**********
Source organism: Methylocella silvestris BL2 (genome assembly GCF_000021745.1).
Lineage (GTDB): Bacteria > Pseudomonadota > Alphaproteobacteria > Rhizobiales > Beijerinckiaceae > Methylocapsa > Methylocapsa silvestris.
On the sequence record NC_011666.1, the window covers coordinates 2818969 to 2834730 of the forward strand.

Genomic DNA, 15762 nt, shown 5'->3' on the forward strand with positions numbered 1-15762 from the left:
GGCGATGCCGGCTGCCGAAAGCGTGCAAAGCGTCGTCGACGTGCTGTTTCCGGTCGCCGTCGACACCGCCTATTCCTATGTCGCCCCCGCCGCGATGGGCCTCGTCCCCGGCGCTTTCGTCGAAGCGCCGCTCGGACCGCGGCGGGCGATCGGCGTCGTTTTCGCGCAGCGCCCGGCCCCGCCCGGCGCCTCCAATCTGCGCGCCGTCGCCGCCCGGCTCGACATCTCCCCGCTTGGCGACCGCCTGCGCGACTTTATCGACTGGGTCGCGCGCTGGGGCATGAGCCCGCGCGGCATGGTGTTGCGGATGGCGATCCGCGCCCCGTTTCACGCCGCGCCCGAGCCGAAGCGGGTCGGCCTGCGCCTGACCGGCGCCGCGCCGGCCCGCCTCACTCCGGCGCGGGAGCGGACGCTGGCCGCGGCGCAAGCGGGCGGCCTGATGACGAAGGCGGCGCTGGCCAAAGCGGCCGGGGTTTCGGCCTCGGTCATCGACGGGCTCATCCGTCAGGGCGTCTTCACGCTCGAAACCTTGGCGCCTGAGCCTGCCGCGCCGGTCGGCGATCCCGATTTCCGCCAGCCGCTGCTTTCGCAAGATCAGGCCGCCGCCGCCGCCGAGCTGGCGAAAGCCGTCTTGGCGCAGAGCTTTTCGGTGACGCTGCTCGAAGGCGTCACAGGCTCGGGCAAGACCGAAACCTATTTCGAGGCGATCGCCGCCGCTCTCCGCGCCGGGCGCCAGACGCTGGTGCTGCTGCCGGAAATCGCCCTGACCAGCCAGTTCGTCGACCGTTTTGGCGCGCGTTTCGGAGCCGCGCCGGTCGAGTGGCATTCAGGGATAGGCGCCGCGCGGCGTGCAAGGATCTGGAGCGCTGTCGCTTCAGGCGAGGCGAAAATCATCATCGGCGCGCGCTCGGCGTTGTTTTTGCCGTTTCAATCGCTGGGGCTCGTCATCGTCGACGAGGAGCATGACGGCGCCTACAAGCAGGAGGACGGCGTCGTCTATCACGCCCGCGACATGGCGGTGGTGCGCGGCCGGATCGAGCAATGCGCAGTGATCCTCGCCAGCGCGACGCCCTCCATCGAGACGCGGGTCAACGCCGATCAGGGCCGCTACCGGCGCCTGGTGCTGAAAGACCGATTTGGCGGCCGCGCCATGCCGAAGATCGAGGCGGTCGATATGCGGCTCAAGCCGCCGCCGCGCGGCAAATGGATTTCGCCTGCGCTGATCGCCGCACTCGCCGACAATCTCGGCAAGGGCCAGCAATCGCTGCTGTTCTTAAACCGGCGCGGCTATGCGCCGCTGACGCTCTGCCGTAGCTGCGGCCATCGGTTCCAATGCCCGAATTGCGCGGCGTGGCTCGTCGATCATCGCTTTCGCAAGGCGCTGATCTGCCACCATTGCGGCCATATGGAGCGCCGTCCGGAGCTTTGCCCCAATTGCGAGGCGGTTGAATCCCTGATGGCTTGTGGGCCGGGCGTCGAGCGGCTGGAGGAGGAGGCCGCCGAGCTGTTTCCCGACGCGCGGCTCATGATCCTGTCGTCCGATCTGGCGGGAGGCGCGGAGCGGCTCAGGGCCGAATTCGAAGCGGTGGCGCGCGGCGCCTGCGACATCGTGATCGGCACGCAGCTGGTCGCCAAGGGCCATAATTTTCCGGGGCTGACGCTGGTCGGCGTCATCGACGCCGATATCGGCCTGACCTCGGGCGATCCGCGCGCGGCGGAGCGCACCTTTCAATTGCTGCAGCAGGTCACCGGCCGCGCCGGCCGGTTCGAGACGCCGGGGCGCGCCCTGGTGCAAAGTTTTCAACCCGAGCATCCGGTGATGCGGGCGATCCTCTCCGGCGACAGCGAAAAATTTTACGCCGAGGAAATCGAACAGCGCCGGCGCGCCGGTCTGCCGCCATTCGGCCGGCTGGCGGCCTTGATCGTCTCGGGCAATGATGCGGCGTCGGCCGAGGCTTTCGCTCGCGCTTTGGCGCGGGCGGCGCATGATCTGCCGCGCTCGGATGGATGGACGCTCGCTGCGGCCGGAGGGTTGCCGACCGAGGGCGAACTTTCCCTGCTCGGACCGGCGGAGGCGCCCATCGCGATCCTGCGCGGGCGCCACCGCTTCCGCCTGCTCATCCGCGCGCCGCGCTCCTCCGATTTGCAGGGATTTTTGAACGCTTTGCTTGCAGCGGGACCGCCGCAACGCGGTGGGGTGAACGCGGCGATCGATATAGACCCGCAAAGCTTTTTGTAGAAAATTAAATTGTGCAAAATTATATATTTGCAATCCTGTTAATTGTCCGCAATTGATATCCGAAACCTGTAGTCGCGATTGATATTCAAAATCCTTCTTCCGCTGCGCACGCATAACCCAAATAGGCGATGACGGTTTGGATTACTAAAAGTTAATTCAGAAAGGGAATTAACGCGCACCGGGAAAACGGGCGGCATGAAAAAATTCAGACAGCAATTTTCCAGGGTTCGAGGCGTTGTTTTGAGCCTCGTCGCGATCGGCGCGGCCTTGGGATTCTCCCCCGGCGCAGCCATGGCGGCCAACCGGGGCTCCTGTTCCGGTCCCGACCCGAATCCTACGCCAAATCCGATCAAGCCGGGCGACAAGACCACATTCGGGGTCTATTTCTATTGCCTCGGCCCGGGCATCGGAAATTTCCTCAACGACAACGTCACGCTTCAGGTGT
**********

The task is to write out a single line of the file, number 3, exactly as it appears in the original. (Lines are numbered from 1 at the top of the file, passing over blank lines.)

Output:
On the sequence record NC_011666.1, the window covers coordinates 2818969 to 2834730 of the forward strand.